For the second year in a row, Death Valley, California, reached the highest daily average temperature ever observed on Earth (reliably). According to the US National Weather Service, temperatures reached a 130 degrees Fahrenheit (54.4ºC) last Friday, edging the previous record of 129.9 degrees Fahrenheit set on August 16, 2020.
The blistering temperatures occurred amid a heatwave in the West region of the United States, where the areas between southern Nevada, Central Valley in California, and interior Oregon were especially affected. Intensified by climate change, the heatwave is also fueling fast-moving wildfires. A total of 59 large blazes are currently burning across a dozen states.
The new record was registered at the Stovepipe Wells weather station in the northern part of Death Valley National Park. This is separate from the frequently referenced temperature measurements at Death Valley’s Furnace Creek, located further southeast. The record will now have to be reviewed by the World Meteorological Organization (WMO).
Still, the measurements at Stovepipe Wells are probably legitimate as they were produced from the U.S. Climate Reference Network, the gold standard for weather observation. The network relies on high-quality instruments that monitor weather is stable, undisturbed locations, according to the National Oceanic Atmospheric Administration.
The record was set after three days of extreme temperatures in Death Valley, which began with the 130-degree high at Furnace Creek on Friday. If confirmed, it would mark the planet’s highest temperature since at least 1931. Only two other measurements have been higher: a 134-degree reading from Furnace Creek in 1913 and a 131-degree reading from Tunisia in 1931, neither of which are as reliable as this measurement.
The legitimacy of these measurements is questioned by climatologists such as Christopher Burt, an expert on weather extremes. Burt wrote that the 1913 reading isn’t possible from a meteorological perspective, while the 1931 reading has “credibility issues.” This means the readings at Furnace Creek from 2020 and 2021 could be the highest pair of reliably measured temperatures observed on Earth.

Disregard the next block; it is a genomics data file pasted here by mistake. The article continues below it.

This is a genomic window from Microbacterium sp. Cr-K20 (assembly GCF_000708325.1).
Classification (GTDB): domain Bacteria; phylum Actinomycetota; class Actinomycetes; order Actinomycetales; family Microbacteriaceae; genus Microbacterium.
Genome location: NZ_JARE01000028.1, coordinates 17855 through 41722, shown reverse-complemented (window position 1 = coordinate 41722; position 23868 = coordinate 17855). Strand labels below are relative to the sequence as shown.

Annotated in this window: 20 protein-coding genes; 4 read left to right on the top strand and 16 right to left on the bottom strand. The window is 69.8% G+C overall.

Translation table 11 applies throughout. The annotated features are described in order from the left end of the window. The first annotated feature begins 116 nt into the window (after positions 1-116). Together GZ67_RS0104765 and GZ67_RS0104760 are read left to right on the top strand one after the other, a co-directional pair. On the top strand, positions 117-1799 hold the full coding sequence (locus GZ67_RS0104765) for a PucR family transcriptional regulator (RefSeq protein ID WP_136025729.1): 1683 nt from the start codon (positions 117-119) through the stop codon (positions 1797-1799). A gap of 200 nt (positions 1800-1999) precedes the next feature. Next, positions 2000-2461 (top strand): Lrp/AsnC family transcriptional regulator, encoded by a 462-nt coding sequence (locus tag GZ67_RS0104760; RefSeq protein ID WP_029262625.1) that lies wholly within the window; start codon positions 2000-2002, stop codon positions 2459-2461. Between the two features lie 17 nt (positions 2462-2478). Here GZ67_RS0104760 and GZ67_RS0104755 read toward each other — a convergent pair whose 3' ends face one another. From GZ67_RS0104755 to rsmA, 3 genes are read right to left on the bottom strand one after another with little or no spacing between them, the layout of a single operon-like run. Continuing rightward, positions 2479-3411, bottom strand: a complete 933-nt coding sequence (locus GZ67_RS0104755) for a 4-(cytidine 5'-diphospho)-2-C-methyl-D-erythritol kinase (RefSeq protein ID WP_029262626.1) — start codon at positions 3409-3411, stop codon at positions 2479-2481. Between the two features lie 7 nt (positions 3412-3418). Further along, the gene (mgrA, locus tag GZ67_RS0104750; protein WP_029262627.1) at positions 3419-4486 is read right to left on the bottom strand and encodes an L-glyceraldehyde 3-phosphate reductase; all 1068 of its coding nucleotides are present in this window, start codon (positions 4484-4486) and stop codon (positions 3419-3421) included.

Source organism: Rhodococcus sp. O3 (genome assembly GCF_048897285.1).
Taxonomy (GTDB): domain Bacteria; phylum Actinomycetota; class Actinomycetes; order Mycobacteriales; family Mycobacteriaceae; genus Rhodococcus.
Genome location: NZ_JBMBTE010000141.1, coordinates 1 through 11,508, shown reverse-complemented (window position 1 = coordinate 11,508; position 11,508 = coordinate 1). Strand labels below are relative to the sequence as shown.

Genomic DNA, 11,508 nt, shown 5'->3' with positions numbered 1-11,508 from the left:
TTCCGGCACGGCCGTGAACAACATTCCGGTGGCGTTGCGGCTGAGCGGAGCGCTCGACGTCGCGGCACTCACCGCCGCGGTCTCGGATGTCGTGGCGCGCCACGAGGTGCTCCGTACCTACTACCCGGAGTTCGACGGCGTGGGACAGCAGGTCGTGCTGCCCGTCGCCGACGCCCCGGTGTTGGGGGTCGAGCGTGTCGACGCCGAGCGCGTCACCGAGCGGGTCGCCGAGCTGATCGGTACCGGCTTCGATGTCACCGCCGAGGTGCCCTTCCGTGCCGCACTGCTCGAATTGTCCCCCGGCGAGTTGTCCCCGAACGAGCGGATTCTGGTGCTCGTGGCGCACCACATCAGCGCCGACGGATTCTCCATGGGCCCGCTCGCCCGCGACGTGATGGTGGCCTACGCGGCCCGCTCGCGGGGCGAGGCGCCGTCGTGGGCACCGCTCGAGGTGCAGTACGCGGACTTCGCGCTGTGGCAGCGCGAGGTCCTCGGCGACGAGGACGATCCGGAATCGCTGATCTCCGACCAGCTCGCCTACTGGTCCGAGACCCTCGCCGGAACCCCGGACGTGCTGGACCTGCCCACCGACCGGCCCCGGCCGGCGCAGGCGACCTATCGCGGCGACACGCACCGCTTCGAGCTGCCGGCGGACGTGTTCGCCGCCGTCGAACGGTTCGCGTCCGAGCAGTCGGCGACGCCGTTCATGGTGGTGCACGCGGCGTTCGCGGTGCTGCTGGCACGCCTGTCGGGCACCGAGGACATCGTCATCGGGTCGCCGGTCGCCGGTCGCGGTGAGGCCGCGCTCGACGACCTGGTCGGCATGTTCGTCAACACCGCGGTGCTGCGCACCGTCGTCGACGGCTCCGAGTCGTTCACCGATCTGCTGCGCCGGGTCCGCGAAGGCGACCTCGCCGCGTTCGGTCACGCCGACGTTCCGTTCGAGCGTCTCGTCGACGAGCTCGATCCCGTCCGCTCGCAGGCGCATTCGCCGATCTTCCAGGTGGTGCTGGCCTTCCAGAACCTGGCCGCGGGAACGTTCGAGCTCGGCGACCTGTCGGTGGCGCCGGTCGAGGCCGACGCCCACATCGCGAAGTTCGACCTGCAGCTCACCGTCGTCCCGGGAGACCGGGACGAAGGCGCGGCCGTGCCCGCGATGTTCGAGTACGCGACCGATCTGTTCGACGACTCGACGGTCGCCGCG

DEATH VALLEY UPDATE 🌡️
High temp at Death Valley today = 130F.
⚠️ If this says anything about how hot SAT-SUN will be, HEED THESE WARNINGS. Do not put yourself, nor first responders in danger this weekend!
This observed high temp is considered preliminary & not yet validated. https://t.co/BwovUm42PE
— NWS Las Vegas (@NWSVegas) July 10, 2021
Still, there are other factors to contemplate that could affect the recent record at Furnace Creek . William Reid, a climatologist expert on Death Valley meteorology, said that an increase in vegetation and structures built in the vicinity of the Furnace Creek site in recent decades has allowed the station to record hotter temperatures.
“An increase in vegetation and some man-made structures not too far south of the station have resulted in poorer ventilation through the station area. Since the station is above a bare and sandy surface, hot air along the ground during afternoon sunshine is less effectively mixed away from the instrumentation. The result is higher temperature readings during the afternoon comparably,” Reid wrote
Whether the record is officially confirmed or not, it’s clear that heatwaves are getting worse – and climate change has a lot to do with it. They are occurring more frequently, are more intense, and are lasting longer than they did in the past. Global temperatures have already increased by 1ºC compared to pre-industrial times, and show little sign of slowing down. We’re now entering into a period of climate heating and we can expect plenty more records to come in future years.
This is the third heatwave in just three weeks in the West, following the Pacific Northwest event at the end of June and the blast in the Southwest in the middle of the month. A panel of scientists recently agreed that the current heatwave would have been “virtually impossible” without climate change. Even in today’s warming world, the heat was a once-in-a-millennium event.